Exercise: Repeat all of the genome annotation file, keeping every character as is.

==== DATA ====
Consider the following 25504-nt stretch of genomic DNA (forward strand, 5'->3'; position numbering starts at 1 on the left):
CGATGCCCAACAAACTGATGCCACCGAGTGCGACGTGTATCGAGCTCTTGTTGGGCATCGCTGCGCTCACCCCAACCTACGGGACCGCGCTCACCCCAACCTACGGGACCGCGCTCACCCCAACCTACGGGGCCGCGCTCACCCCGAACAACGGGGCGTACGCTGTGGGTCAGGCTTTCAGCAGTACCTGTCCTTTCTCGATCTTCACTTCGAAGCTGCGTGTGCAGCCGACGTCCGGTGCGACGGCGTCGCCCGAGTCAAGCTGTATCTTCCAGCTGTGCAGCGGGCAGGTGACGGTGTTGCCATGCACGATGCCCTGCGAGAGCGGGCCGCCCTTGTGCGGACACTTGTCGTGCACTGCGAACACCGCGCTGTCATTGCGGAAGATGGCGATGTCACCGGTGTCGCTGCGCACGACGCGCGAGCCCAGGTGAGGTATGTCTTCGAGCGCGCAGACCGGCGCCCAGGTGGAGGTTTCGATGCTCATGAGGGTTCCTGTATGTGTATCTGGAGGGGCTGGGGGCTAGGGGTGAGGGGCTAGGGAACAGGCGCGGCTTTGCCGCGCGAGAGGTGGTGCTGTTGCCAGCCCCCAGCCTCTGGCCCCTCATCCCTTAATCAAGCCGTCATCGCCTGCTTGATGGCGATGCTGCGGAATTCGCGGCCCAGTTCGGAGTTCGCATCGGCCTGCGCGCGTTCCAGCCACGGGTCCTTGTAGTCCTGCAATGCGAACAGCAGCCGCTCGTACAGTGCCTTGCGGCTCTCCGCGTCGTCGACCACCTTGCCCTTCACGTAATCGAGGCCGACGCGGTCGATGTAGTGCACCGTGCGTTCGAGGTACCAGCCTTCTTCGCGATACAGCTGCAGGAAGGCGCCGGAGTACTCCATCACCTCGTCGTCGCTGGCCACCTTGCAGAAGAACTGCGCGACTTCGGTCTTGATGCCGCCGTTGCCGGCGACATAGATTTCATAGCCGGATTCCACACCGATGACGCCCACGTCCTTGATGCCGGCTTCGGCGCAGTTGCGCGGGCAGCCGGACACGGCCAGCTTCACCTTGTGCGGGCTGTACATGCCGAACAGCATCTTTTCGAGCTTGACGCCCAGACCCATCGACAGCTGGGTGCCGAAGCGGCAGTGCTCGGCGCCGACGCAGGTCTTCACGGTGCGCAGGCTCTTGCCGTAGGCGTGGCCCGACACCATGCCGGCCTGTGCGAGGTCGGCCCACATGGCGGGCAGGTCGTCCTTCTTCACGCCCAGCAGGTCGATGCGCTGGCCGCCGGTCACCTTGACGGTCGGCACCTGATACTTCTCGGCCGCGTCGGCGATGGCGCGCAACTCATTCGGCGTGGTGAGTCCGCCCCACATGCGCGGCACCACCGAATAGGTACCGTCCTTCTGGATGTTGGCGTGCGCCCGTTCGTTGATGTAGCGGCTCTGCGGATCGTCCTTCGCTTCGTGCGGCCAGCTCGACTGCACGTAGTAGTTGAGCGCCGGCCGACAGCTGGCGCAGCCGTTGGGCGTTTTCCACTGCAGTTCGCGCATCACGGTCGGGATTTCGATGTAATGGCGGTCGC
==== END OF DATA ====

Consider the following 25504-nt stretch of genomic DNA (forward strand, 5'->3'; position numbering starts at 1 on the left):
CGATGCCCAACAAACTGATGCCACCGAGTGCGACGTGTATCGAGCTCTTGTTGGGCATCGCTGCGCTCACCCCAACCTACGGGACCGCGCTCACCCCAACCTACGGGACCGCGCTCACCCCAACCTACGGGGCCGCGCTCACCCCGAACAACGGGGCGTACGCTGTGGGTCAGGCTTTCAGCAGTACCTGTCCTTTCTCGATCTTCACTTCGAAGCTGCGTGTGCAGCCGACGTCCGGTGCGACGGCGTCGCCCGAGTCAAGCTGTATCTTCCAGCTGTGCAGCGGGCAGGTGACGGTGTTGCCATGCACGATGCCCTGCGAGAGCGGGCCGCCCTTGTGCGGACACTTGTCGTGCACTGCGAACACCGCGCTGTCATTGCGGAAGATGGCGATGTCACCGGTGTCGCTGCGCACGACGCGCGAGCCCAGGTGAGGTATGTCTTCGAGCGCGCAGACCGGCGCCCAGGTGGAGGTTTCGATGCTCATGAGGGTTCCTGTATGTGTATCTGGAGGGGCTGGGGGCTAGGGGTGAGGGGCTAGGGAACAGGCGCGGCTTTGCCGCGCGAGAGGTGGTGCTGTTGCCAGCCCCCAGCCTCTGGCCCCTCATCCCTTAATCAAGCCGTCATCGCCTGCTTGATGGCGATGCTGCGGAATTCGCGGCCCAGTTCGGAGTTCGCATCGGCCTGCGCGCGTTCCAGCCACGGGTCCTTGTAGTCCTGCAATGCGAACAGCAGCCGCTCGTACAGTGCCTTGCGGCTCTCCGCGTCGTCGACCACCTTGCCCTTCACGTAATCGAGGCCGACGCGGTCGATGTAGTGCACCGTGCGTTCGAGGTACCAGCCTTCTTCGCGATACAGCTGCAGGAAGGCGCCGGAGTACTCCATCACCTCGTCGTCGCTGGCCACCTTGCAGAAGAACTGCGCGACTTCGGTCTTGATGCCGCCGTTGCCGGCGACATAGATTTCATAGCCGGATTCCACACCGATGACGCCCACGTCCTTGATGCCGGCTTCGGCGCAGTTGCGCGGGCAGCCGGACACGGCCAGCTTCACCTTGTGCGGGCTGTACATGCCGAACAGCATCTTTTCGAGCTTGACGCCCAGACCCATCGACAGCTGGGTGCCGAAGCGGCAGTGCTCGGCGCCGACGCAGGTCTTCACGGTGCGCAGGCTCTTGCCGTAGGCGTGGCCCGACACCATGCCGGCCTGTGCGAGGTCGGCCCACATGGCGGGCAGGTCGTCCTTCTTCACGCCCAGCAGGTCGATGCGCTGGCCGCCGGTCACCTTGACGGTCGGCACCTGATACTTCTCGGCCGCGTCGGCGATGGCGCGCAACTCATTCGGCGTGGTGAGTCCGCCCCACATGCGCGGCACCACCGAATAGGTACCGTCCTTCTGGATGTTGGCGTGCGCCCGTTCGTTGATGTAGCGGCTCTGCGGATCGTCCTTCGCTTCGTGCGGCCAGCTCGACTGCACGTAGTAGTTGAGCGCCGGCCGACAGCTGGCGCAGCCGTTGGGCGTTTTCCACTGCAGTTCGCGCATCACGGTCGGGATTTCGATGTAATGGCGGTCGC